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Pulled Turkey?

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I have a 14 lb turkey sitting in my freezer, and I'm wondering if it's possible to cook it so it's pullable, either in my Weber kettle or my offset smoker. There are plenty of recipes out there using turkey parts smothered in "BBQ" sauce in crockpots, but does anybody have experience doing it with a whole bird and real fire? Is it possible to keep the breast meat from drying out too much while the legs/thighs get to a pullable temperature? Will brining or injecting help?

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  1. Haven't done it with turkey but put boneless chicken thighs in the smoker and they pull great. No brining. Just a good rub and leave the skin on to add moisture

    1. I always buy extra turkeys to keep in the freezer during the holidays just so I can put one on the grill and make pulled turkey later during the year.

      I always cook it over indirect heat and I don't brine it but I imagine it would help in a way; the downside to that is brining involves a ton of salt and sugar, which I don't like to add to my bird. You could brine the bird in buttermilk, which would keep it moist (pat well before cooking).

      You could take the breasts off and cook them once the rest of the bird has cooked to your liking then put them on so that the whole bird finishes cooking at around the same time. I rotate the bird every 30 minutes or so that it evenly cooks.

      Sometimes I'll wrap the turkey with heavy foil once it has cooked about half way then continue to rotate it evenly until it's done. Also, sometimes once the turkey is about 80% cooked, I'll put the wrapped turkey into a low heated oven (250F. degrees or so) to finish cooking. If you do it this way, you can save any juices from the bird to add to a sauce.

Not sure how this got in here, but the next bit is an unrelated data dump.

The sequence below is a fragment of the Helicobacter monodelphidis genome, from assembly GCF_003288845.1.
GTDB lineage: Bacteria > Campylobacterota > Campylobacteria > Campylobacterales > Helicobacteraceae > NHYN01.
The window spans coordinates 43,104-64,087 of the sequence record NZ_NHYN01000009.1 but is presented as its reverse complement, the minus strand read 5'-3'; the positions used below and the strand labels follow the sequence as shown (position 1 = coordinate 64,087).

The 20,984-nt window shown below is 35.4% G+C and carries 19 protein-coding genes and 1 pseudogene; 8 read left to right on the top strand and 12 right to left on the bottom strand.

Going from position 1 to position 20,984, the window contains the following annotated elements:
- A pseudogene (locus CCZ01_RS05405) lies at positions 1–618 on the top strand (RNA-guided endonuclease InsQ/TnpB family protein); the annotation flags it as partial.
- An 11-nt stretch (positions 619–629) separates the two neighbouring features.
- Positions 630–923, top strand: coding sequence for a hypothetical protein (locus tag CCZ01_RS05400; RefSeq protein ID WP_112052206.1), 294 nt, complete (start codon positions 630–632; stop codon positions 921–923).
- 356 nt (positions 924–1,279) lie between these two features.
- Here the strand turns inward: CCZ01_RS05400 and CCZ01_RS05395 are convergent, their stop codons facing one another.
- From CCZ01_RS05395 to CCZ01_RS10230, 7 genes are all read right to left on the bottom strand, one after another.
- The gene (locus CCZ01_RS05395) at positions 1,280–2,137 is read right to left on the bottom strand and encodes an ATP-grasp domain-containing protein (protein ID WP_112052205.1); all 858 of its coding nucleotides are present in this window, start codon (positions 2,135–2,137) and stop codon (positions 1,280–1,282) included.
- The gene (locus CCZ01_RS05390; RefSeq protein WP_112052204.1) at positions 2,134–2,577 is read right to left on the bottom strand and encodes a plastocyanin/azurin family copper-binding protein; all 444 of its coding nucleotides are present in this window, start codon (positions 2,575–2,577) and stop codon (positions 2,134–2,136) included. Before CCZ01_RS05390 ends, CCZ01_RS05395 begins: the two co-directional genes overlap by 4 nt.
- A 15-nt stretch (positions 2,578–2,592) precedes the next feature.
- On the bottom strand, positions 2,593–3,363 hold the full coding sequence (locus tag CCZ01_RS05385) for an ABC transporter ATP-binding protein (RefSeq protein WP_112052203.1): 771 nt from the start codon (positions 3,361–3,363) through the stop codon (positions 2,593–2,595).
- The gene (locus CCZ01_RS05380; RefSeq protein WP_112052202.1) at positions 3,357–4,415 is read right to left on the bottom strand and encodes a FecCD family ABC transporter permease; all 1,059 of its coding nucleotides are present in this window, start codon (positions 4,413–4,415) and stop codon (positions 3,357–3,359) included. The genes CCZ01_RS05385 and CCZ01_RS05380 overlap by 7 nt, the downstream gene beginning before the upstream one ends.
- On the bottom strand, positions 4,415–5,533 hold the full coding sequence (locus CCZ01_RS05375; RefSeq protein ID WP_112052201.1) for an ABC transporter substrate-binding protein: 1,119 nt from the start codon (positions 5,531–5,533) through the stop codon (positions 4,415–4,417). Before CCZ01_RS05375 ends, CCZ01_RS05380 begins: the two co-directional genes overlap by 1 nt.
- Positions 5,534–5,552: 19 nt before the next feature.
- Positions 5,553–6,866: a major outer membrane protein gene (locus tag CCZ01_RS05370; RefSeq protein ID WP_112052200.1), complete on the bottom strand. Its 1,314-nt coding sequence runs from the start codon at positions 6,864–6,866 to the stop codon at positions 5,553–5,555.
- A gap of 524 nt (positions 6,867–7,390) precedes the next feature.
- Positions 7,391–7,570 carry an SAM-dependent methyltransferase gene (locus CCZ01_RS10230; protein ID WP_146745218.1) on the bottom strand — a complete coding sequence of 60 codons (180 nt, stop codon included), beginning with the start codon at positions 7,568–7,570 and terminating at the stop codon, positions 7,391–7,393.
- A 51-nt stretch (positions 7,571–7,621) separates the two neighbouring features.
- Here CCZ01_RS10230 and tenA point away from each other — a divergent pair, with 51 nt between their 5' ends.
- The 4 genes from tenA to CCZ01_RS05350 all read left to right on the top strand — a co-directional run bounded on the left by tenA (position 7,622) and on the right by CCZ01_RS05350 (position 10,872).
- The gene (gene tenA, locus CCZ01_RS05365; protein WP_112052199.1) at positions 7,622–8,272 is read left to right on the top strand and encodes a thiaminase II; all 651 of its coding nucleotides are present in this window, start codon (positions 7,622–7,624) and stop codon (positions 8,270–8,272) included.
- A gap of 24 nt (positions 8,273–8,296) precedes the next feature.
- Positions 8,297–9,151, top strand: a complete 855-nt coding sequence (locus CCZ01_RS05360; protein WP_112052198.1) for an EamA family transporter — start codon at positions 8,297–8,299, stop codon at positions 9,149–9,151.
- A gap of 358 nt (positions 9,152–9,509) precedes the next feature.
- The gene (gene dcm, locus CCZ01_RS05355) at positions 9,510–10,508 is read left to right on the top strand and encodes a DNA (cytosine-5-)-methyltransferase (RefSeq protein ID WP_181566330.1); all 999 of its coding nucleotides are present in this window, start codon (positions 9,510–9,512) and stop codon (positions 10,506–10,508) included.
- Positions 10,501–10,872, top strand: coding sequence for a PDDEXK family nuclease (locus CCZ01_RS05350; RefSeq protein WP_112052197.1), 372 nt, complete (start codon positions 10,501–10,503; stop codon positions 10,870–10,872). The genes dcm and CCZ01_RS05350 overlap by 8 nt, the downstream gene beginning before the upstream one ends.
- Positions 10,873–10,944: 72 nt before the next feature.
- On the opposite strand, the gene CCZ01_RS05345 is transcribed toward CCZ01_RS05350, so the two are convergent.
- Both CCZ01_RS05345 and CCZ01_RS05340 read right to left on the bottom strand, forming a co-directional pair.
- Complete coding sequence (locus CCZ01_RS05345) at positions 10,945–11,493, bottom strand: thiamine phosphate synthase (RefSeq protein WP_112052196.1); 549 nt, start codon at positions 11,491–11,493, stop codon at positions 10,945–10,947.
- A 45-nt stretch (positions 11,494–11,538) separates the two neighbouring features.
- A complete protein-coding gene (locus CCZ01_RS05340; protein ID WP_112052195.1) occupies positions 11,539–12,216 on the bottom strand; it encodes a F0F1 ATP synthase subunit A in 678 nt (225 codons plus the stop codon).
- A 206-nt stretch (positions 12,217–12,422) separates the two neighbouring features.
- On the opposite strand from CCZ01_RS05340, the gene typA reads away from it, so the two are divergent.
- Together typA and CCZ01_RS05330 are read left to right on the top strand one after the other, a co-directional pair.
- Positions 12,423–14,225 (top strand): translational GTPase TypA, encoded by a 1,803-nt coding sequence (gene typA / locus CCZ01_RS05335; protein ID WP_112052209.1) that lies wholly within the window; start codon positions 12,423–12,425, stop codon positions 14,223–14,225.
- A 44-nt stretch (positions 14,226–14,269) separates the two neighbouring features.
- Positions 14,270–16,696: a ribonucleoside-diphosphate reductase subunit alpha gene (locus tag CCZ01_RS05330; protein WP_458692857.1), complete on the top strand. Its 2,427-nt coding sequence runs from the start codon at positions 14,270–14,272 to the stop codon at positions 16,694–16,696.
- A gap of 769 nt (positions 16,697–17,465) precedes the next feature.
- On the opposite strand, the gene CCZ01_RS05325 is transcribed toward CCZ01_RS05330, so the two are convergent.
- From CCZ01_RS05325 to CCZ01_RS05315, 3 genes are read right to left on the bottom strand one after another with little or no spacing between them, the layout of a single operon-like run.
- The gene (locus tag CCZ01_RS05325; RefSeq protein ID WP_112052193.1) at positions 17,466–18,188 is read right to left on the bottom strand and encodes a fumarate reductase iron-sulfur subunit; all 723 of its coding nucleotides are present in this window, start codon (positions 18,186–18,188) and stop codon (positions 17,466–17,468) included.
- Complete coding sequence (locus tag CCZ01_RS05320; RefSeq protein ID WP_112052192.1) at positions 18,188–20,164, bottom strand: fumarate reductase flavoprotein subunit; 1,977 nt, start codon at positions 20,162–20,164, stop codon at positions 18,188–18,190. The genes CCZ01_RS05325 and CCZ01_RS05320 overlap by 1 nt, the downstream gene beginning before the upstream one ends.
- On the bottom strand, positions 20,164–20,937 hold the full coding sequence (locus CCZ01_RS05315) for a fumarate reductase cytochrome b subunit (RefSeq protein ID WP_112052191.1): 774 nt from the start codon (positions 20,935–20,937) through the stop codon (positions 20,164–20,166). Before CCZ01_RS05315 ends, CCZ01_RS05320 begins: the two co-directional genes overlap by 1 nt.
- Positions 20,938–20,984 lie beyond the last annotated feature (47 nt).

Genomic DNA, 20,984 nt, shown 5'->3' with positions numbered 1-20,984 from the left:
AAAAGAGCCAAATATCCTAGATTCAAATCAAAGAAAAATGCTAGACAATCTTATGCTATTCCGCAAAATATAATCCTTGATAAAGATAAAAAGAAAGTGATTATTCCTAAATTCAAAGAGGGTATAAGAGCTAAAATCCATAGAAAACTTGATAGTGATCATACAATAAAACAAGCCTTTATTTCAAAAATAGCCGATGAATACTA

Here's some help: http://www.weber.com/weber-nation/gri...

      http://www.amazingribs.com/recipes/ch...

      http://barbecuebible.com/recipe-searc...

      5 Replies
      1. re: Cherylptw

        Thanks, but your first link is pretty much how I usually do a turkey on my kettle, and the bird is not pullable at 160F, and I'm afraid that if I take it to 190-200F, it'll be bone dry.

        When you make pulled turkey, what internal temp are you cooking it to?

        1. re: ricepad

          Dark meat can take a lot more cooking and stay moist. You can take it to 190 and still be fine. Even dark meat chicken will handle this temp well without drying out.

          White meat no so much. 170-175 max.

          You may want to consider spatchcocking the turkey or cutting into parts so you have more control over when a part comes

          1. re: ricepad

            I take it off the grill at 165, cover it and let it rest before pulling. You could separate the breasts at this point and continue to let the rest of the bird cook a little longer.

            1. re: ricepad

              You don't need to take poultry to 190-200. You're not dissolving collagen.

              1. re: JayL

                But will the breast ever get pullable? Or is that a leg/thigh thing only? Is the breast just too lean to pull?

          2. I smoke turkey often, but never white and dark meat together.

            I have rubbed turkey thighs, rested them overnight, brought to room temperature, and smoked them, both with hickory and with fruit wood. Made very good BBQ, much like pulled pork. Legs will work, too, but the tendons make it a pain to pull.

            Turkey breast cooked enough to pull will be dry and stringy. But i've had very good luck with turkey breast brined overnight (soy/honey/sage), brought to room temp, and smoked over very mild wood - sugar maple is absolutely the best. Watch the temp like a hawk, then rest & slice like your Thankgiving bird. I like this cold at least as much as hot.

            I'd thaw the bird and smoke the parts on two separate days - I'm betting you'll love them both.